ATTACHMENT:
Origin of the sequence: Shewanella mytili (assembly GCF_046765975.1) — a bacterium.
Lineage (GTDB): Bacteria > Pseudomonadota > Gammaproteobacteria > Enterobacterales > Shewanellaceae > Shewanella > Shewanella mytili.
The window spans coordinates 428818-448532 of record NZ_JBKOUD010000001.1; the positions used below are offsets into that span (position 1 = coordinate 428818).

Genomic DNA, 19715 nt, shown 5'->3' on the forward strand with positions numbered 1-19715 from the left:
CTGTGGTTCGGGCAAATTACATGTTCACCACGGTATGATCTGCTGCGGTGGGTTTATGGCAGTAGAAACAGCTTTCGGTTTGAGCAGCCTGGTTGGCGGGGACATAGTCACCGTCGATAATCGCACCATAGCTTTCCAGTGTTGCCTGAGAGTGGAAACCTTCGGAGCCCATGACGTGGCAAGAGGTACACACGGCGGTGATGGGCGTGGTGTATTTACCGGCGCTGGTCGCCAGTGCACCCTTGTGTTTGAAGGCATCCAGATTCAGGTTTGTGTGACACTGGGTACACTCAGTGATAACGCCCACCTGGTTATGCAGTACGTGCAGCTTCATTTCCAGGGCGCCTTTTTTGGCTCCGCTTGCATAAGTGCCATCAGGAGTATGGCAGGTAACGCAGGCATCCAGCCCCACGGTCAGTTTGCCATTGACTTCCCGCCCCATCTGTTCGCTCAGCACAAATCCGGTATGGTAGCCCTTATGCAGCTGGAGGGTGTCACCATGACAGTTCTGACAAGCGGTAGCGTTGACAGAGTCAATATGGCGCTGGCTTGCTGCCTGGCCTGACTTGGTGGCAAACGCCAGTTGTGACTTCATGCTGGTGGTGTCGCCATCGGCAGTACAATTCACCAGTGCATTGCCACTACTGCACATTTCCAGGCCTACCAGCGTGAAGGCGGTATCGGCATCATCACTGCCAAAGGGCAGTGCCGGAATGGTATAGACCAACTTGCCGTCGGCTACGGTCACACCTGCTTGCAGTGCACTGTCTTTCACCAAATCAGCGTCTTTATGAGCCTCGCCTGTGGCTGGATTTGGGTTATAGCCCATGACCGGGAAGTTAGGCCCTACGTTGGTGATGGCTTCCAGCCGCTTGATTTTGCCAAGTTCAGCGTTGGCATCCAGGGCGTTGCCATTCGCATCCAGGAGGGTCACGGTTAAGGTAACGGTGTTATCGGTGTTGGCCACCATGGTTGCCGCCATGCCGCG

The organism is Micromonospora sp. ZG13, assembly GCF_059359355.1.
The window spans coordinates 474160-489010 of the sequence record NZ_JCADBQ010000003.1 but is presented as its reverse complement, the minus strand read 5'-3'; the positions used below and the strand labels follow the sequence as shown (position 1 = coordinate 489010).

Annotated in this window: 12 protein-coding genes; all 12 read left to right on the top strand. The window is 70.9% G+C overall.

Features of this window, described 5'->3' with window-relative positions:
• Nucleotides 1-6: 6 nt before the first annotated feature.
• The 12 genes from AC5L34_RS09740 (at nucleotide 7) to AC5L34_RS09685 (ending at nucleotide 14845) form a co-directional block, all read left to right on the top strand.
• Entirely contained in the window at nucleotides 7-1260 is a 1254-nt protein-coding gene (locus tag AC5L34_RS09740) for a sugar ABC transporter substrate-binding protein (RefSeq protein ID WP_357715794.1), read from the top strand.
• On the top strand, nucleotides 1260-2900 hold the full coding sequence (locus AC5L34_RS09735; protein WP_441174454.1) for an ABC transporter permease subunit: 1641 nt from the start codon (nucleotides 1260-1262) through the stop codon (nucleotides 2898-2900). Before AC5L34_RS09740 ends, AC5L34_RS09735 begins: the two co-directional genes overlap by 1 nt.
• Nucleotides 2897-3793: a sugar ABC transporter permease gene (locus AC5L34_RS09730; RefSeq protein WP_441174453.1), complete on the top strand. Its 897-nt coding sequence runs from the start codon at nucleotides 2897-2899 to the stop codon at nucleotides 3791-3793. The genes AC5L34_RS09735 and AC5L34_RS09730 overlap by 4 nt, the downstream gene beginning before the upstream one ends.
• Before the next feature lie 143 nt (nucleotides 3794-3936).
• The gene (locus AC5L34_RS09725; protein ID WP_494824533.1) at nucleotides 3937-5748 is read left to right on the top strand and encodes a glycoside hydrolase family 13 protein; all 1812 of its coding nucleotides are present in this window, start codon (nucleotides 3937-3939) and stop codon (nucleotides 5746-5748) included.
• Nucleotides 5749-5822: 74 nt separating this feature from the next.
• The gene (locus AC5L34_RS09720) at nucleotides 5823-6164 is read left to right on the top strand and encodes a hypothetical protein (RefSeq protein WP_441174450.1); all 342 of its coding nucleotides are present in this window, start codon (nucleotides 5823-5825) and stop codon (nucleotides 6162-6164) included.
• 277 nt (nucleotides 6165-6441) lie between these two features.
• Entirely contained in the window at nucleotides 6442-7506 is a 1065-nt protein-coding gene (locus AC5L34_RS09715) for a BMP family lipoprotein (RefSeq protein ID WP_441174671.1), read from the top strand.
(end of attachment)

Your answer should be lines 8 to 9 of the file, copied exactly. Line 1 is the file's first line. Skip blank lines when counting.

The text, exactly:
Annotated in this window: 12 protein-coding genes; all 12 read left to right on the top strand. The window is 70.9% G+C overall.

Features of this window, described 5'->3' with window-relative positions: